Goodbye tax on tax

By Doug Carroll | May 11, 2018 | Last updated on January 23, 2024
3 min read

Doing income taxes can be challenging. You have to deal with both the Canadian and provincial/territorial regimes, with multiple brackets and rates for each.

Add surtaxes and it verges on a superhuman feat to calculate tax without dedicated software, let alone to understand where it’s all going and why.

Purpose and place for surtax

Surtax is a tax on tax, but it’s not double taxation. Rather, it is a way to use a common base to calculate tax for two different purposes—or in the case of personal income tax, two different tax collectors.

Historically, many provinces calculated their taxes as a percentage of federal taxes. Today, each province applies its own calculation, though most continue to have CRA collect that revenue on their behalf.

Though surtaxes no longer serve the purpose of piggybacking off the federal calculation, they still exist in some provincial tax formulas. Provinces have modernized by weaning away from surtaxes, with only one holdout remaining after the March 2018 Ontario budget.

Ontario eliminates surtax

In its 2018 budget, Ontario took the overdue step to eliminate the surtax from its personal income tax calculation. Once enacted, that will leave P.E.I as the only province or territory with a personal income surtax.

Ontario’s surtax applies to its own tax calculation based on five brackets, with surtax rates of 20% (to Ontario tax between $4,638 and $5,963) and 56% (to Ontario tax greater than $5,936). The proposed changes would create seven brackets applied directly to taxable income, as outlined in Table 1.

Under pre-budget rates, Ontario charges 9.15% from $42,960 up to the first application of surtax at $75,653. With the new 11% bracket beginning at $71,500, there’s an extra 1.85% as soon as you break that threshold. The extra tax is about $150 by $90,000, and peaks at $221 in the top bracket.

Eliminating the surtax also reduces the value of non-refundable tax credits for those previously subject to surtaxes. For example, the basic personal credit is worth $523 in 2018, but those subject to the 56% surtax would have gotten an additional $293. Nixing the surtax makes the value of these credits the same for all taxpayers, meaning that higher earners will see their taxes owing climb.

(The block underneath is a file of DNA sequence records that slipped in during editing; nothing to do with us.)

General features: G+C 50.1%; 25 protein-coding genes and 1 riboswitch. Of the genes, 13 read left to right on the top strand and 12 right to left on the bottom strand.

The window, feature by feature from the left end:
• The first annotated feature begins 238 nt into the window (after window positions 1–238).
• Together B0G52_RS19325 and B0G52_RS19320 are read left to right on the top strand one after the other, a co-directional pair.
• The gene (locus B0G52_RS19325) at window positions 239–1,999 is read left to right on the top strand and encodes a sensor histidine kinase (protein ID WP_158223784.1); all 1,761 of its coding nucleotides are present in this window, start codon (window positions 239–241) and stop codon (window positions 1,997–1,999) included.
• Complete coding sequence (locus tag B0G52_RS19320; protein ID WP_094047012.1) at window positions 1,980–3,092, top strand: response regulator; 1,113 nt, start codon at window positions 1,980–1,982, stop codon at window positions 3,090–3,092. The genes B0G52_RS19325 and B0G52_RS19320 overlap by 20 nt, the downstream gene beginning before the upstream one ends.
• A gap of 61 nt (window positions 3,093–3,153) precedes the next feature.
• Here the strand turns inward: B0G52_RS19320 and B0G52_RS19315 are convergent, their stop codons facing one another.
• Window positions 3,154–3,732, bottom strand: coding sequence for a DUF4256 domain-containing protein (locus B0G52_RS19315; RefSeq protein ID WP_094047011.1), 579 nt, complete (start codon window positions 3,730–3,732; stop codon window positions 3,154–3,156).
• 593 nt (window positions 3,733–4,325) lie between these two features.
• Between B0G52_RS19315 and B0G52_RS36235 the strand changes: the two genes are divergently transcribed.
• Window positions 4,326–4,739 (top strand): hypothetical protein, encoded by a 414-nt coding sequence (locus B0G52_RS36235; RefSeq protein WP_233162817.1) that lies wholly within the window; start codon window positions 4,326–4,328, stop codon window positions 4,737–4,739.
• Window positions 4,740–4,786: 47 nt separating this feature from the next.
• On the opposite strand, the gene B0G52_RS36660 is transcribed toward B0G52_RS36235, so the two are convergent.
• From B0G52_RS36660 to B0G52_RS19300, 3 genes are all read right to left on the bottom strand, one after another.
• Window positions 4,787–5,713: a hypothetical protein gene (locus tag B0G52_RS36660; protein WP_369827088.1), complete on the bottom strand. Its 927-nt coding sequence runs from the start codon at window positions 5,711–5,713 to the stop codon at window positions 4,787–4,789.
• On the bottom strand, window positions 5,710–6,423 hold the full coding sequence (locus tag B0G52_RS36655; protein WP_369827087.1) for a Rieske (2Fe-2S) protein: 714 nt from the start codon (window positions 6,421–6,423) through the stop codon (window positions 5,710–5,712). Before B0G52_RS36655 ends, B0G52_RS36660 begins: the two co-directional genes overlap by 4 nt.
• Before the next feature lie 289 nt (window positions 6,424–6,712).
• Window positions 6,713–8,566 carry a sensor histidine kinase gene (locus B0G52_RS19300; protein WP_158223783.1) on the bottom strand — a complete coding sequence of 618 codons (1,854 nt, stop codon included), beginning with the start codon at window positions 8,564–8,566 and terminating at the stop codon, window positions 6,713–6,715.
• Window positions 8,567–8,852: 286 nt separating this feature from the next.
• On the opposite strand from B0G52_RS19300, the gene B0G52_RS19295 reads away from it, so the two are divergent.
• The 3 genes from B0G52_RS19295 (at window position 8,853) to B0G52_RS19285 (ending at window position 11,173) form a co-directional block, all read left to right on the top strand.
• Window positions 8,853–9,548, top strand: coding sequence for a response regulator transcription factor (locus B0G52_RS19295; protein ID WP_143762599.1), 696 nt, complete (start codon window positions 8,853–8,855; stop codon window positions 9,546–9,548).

As these changes are to be retroactive to the beginning of 2018, payroll withholding amounts to date will have been too low for some Ontarians (earners making more than $71,500 per year). To address this, withholding rates will be reset on July 1 as part of the legislative package.

Overall, better transparency

While perhaps efficient for calculation and collection purposes at one time, surtax complicates our ability to understand taxes. Even when apparently in plain sight, the net effect, in practice, can be far from transparent.

As one final example, a few years ago Ontario introduced a new top bracket that it promoted as being 2% above the existing top rate. In truth, including the 56% surtax, it was effectively 3.12% above. Elimination of the surtax will make communication of future rate changes clearer.

Table 1: Removing the Ontario surtax

Pre-budget Proposed
Bracket from Tax rate Rate + surtax Bracket from Tax rate
$0 5.05% 5.05% $0 5.05%
$42,960 9.15% 9.15%

(or 10.98% or 14.27%, depending on the surtax rate)

$42,960 9.15%
$71,500 11.00%
$82,000 13.5%
$85,923 17.41% 17.41% $92,000 17.50%
$150,000 18.97% 18.97% $150,000 19.00%
$220,000 20.53% 20.53% $220,000 20.53%

Doug Carroll, JD, LLM (Tax), CFP, TEP, is Practice Lead — Tax, Estate & Financial Planning at Meridian.

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Doug Carroll

Doug Carroll, JD, LLM (Tax), CFP, TEP, is a tax and estate consultant in Toronto.